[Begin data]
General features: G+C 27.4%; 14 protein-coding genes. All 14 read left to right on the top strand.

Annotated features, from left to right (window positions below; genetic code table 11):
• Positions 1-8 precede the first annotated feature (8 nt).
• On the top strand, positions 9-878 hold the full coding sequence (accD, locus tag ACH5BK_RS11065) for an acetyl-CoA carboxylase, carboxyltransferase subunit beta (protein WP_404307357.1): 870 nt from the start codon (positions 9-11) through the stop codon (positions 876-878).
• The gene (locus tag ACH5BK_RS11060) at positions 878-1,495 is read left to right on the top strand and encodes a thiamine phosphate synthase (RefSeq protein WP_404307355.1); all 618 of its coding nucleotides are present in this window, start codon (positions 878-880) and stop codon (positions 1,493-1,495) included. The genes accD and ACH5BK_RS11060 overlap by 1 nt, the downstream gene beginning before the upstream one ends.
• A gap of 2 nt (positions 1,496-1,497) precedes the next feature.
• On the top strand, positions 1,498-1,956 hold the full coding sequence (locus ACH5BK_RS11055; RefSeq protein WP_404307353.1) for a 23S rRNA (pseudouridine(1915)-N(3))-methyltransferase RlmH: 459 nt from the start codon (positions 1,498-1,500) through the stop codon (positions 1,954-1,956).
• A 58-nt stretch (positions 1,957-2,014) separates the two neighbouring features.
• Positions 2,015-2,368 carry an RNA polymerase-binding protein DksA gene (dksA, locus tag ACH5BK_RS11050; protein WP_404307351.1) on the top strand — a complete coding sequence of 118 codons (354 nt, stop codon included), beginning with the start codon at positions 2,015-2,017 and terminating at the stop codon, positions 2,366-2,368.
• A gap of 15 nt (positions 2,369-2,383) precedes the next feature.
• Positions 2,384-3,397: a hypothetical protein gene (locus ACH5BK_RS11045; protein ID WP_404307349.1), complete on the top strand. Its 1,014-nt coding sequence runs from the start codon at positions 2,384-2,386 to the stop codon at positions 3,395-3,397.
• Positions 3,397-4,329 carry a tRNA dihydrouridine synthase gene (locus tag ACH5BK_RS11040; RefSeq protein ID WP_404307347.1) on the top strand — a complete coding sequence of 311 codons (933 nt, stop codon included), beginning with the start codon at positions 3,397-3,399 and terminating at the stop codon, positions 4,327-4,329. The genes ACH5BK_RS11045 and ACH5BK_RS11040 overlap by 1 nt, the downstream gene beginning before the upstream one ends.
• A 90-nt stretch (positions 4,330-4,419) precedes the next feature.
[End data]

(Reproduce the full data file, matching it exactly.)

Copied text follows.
General features: G+C 27.4%; 14 protein-coding genes. All 14 read left to right on the top strand.

Annotated features, from left to right (window positions below; genetic code table 11):
• Positions 1-8 precede the first annotated feature (8 nt).
• On the top strand, positions 9-878 hold the full coding sequence (accD, locus tag ACH5BK_RS11065) for an acetyl-CoA carboxylase, carboxyltransferase subunit beta (protein WP_404307357.1): 870 nt from the start codon (positions 9-11) through the stop codon (positions 876-878).
• The gene (locus tag ACH5BK_RS11060) at positions 878-1,495 is read left to right on the top strand and encodes a thiamine phosphate synthase (RefSeq protein WP_404307355.1); all 618 of its coding nucleotides are present in this window, start codon (positions 878-880) and stop codon (positions 1,493-1,495) included. The genes accD and ACH5BK_RS11060 overlap by 1 nt, the downstream gene beginning before the upstream one ends.
• A gap of 2 nt (positions 1,496-1,497) precedes the next feature.
• On the top strand, positions 1,498-1,956 hold the full coding sequence (locus ACH5BK_RS11055; RefSeq protein WP_404307353.1) for a 23S rRNA (pseudouridine(1915)-N(3))-methyltransferase RlmH: 459 nt from the start codon (positions 1,498-1,500) through the stop codon (positions 1,954-1,956).
• A 58-nt stretch (positions 1,957-2,014) separates the two neighbouring features.
• Positions 2,015-2,368 carry an RNA polymerase-binding protein DksA gene (dksA, locus tag ACH5BK_RS11050; protein WP_404307351.1) on the top strand — a complete coding sequence of 118 codons (354 nt, stop codon included), beginning with the start codon at positions 2,015-2,017 and terminating at the stop codon, positions 2,366-2,368.
• A gap of 15 nt (positions 2,369-2,383) precedes the next feature.
• Positions 2,384-3,397: a hypothetical protein gene (locus ACH5BK_RS11045; protein ID WP_404307349.1), complete on the top strand. Its 1,014-nt coding sequence runs from the start codon at positions 2,384-2,386 to the stop codon at positions 3,395-3,397.
• Positions 3,397-4,329 carry a tRNA dihydrouridine synthase gene (locus tag ACH5BK_RS11040; RefSeq protein ID WP_404307347.1) on the top strand — a complete coding sequence of 311 codons (933 nt, stop codon included), beginning with the start codon at positions 3,397-3,399 and terminating at the stop codon, positions 4,327-4,329. The genes ACH5BK_RS11045 and ACH5BK_RS11040 overlap by 1 nt, the downstream gene beginning before the upstream one ends.
• A 90-nt stretch (positions 4,330-4,419) precedes the next feature.